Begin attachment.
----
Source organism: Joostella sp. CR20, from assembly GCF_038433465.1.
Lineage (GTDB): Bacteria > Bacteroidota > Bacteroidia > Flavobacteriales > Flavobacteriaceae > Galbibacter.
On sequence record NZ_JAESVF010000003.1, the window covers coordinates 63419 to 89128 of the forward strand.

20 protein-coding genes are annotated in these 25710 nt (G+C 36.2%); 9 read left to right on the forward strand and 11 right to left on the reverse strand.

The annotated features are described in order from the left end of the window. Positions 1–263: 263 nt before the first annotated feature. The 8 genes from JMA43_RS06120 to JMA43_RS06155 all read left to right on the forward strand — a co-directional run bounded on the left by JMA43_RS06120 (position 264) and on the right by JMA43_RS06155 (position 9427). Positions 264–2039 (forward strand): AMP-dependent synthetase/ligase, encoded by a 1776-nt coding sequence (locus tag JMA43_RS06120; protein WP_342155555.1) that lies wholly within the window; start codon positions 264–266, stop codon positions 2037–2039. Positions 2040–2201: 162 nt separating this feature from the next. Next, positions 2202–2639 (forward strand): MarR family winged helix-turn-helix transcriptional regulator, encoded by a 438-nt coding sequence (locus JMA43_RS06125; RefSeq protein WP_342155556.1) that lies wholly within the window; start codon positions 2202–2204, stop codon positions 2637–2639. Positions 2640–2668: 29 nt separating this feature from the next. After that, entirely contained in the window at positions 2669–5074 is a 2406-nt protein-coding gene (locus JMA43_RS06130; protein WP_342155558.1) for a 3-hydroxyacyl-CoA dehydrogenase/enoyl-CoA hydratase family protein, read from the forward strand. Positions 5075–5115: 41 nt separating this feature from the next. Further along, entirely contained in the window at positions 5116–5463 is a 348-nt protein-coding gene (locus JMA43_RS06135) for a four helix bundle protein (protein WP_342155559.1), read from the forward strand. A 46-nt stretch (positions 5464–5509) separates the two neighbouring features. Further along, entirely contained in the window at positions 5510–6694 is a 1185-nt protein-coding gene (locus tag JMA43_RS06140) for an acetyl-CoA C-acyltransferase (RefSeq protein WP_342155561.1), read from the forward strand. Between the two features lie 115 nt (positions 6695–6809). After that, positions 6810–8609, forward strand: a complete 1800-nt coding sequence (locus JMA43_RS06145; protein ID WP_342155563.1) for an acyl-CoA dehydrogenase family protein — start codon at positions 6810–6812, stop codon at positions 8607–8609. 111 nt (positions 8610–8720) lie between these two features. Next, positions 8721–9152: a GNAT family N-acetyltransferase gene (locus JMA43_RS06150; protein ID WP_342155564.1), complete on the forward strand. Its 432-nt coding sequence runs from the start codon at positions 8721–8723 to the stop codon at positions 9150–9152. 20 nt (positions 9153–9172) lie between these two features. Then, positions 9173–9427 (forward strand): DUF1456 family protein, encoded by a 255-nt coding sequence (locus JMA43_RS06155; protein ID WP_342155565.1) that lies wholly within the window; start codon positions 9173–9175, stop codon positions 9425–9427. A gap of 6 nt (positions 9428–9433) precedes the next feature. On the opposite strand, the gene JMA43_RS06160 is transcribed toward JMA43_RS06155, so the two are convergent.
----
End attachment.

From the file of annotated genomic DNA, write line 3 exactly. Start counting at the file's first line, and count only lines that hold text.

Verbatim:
On sequence record NZ_JAESVF010000003.1, the window covers coordinates 63419 to 89128 of the forward strand.